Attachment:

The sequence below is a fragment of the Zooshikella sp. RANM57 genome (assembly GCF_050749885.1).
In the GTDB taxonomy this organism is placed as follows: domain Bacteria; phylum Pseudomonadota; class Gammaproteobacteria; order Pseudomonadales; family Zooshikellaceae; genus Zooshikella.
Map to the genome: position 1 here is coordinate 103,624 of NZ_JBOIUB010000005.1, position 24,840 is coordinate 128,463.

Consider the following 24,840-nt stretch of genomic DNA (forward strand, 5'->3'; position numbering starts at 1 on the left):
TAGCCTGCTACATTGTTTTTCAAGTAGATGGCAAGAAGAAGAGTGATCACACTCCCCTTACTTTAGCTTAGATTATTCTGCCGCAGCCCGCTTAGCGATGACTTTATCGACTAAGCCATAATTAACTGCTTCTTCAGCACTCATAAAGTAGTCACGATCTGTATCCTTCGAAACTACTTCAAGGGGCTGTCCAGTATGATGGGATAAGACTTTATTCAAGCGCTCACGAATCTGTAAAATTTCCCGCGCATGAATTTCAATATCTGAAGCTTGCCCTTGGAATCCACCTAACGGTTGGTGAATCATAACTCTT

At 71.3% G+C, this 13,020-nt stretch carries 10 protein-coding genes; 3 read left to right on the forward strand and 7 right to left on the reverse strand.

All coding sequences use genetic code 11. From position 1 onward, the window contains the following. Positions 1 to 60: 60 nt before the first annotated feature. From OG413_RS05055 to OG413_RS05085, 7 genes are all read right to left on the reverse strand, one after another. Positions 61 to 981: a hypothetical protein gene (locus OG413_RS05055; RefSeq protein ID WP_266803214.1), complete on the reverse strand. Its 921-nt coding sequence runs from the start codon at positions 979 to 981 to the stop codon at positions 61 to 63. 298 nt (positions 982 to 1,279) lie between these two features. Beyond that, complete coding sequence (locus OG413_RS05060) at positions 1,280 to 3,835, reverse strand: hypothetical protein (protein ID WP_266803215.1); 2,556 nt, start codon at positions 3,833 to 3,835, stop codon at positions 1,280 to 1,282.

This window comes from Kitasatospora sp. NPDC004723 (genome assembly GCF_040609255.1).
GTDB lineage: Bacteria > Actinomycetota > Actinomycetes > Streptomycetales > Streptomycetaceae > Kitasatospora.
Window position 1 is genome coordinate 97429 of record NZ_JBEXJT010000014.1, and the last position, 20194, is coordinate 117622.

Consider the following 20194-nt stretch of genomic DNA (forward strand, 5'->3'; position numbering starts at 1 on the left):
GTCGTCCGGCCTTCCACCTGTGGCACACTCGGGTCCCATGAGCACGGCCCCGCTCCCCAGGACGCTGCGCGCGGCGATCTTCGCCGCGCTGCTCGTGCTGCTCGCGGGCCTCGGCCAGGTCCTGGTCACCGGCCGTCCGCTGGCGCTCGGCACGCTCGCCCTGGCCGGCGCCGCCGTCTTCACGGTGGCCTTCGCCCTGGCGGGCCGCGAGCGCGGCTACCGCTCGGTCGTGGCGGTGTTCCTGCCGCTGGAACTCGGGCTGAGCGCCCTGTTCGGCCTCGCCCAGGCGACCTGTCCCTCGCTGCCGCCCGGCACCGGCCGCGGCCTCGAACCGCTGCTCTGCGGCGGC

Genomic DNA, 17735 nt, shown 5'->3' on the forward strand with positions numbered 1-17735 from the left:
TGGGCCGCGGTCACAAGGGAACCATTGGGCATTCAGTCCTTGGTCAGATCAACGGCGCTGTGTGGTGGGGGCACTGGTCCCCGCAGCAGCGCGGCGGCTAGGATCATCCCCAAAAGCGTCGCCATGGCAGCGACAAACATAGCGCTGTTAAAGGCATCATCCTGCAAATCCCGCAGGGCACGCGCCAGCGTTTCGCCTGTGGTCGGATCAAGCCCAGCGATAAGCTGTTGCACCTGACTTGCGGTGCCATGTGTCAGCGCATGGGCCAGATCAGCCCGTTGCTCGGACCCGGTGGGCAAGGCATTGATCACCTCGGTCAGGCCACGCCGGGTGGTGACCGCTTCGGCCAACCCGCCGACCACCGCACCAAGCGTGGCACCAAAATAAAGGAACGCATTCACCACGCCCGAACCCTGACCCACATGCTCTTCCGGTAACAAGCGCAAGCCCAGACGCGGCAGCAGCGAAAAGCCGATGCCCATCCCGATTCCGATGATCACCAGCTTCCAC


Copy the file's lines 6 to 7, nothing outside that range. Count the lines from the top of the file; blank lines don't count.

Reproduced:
At 71.3% G+C, this 13,020-nt stretch carries 10 protein-coding genes; 3 read left to right on the forward strand and 7 right to left on the reverse strand.

All coding sequences use genetic code 11. From position 1 onward, the window contains the following. Positions 1 to 60: 60 nt before the first annotated feature. From OG413_RS05055 to OG413_RS05085, 7 genes are all read right to left on the reverse strand, one after another. Positions 61 to 981: a hypothetical protein gene (locus OG413_RS05055; RefSeq protein ID WP_266803214.1), complete on the reverse strand. Its 921-nt coding sequence runs from the start codon at positions 979 to 981 to the stop codon at positions 61 to 63. 298 nt (positions 982 to 1,279) lie between these two features. Beyond that, complete coding sequence (locus OG413_RS05060) at positions 1,280 to 3,835, reverse strand: hypothetical protein (protein ID WP_266803215.1); 2,556 nt, start codon at positions 3,833 to 3,835, stop codon at positions 1,280 to 1,282.